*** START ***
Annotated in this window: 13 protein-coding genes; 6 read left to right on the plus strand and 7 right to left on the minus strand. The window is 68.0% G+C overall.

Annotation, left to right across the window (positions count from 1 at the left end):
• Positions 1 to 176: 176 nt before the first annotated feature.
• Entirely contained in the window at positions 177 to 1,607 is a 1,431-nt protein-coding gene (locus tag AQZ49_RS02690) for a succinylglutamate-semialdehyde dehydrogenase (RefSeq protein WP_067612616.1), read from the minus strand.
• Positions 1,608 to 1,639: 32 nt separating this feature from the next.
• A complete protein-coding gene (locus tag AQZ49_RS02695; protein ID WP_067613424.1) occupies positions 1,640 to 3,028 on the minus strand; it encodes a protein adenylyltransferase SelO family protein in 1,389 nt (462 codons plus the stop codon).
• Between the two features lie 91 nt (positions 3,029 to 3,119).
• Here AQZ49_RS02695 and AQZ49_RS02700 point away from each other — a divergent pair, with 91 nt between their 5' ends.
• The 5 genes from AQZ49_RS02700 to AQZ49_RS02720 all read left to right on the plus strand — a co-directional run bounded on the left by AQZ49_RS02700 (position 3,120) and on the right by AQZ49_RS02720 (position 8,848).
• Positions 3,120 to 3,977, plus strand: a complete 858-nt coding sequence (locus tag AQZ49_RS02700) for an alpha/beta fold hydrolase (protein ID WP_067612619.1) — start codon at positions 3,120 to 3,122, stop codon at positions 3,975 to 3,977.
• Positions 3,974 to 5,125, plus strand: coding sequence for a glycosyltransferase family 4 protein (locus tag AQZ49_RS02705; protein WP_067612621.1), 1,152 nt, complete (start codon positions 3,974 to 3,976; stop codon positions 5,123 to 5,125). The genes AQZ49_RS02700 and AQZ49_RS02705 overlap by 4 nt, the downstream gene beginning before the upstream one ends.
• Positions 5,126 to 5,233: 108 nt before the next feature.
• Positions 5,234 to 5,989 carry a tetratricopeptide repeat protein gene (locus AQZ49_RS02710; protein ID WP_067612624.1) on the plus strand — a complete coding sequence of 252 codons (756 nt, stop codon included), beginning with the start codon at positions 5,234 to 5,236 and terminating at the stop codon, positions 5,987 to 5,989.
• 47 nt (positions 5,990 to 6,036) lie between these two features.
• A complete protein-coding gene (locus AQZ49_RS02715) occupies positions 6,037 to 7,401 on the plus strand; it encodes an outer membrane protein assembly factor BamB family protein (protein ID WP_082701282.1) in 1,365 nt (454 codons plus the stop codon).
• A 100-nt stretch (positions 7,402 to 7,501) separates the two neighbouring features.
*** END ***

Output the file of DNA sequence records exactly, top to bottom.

Annotated in this window: 13 protein-coding genes; 6 read left to right on the plus strand and 7 right to left on the minus strand. The window is 68.0% G+C overall.

Annotation, left to right across the window (positions count from 1 at the left end):
• Positions 1 to 176: 176 nt before the first annotated feature.
• Entirely contained in the window at positions 177 to 1,607 is a 1,431-nt protein-coding gene (locus tag AQZ49_RS02690) for a succinylglutamate-semialdehyde dehydrogenase (RefSeq protein WP_067612616.1), read from the minus strand.
• Positions 1,608 to 1,639: 32 nt separating this feature from the next.
• A complete protein-coding gene (locus tag AQZ49_RS02695; protein ID WP_067613424.1) occupies positions 1,640 to 3,028 on the minus strand; it encodes a protein adenylyltransferase SelO family protein in 1,389 nt (462 codons plus the stop codon).
• Between the two features lie 91 nt (positions 3,029 to 3,119).
• Here AQZ49_RS02695 and AQZ49_RS02700 point away from each other — a divergent pair, with 91 nt between their 5' ends.
• The 5 genes from AQZ49_RS02700 to AQZ49_RS02720 all read left to right on the plus strand — a co-directional run bounded on the left by AQZ49_RS02700 (position 3,120) and on the right by AQZ49_RS02720 (position 8,848).
• Positions 3,120 to 3,977, plus strand: a complete 858-nt coding sequence (locus tag AQZ49_RS02700) for an alpha/beta fold hydrolase (protein ID WP_067612619.1) — start codon at positions 3,120 to 3,122, stop codon at positions 3,975 to 3,977.
• Positions 3,974 to 5,125, plus strand: coding sequence for a glycosyltransferase family 4 protein (locus tag AQZ49_RS02705; protein WP_067612621.1), 1,152 nt, complete (start codon positions 3,974 to 3,976; stop codon positions 5,123 to 5,125). The genes AQZ49_RS02700 and AQZ49_RS02705 overlap by 4 nt, the downstream gene beginning before the upstream one ends.
• Positions 5,126 to 5,233: 108 nt before the next feature.
• Positions 5,234 to 5,989 carry a tetratricopeptide repeat protein gene (locus AQZ49_RS02710; protein ID WP_067612624.1) on the plus strand — a complete coding sequence of 252 codons (756 nt, stop codon included), beginning with the start codon at positions 5,234 to 5,236 and terminating at the stop codon, positions 5,987 to 5,989.
• 47 nt (positions 5,990 to 6,036) lie between these two features.
• A complete protein-coding gene (locus AQZ49_RS02715) occupies positions 6,037 to 7,401 on the plus strand; it encodes an outer membrane protein assembly factor BamB family protein (protein ID WP_082701282.1) in 1,365 nt (454 codons plus the stop codon).
• A 100-nt stretch (positions 7,402 to 7,501) separates the two neighbouring features.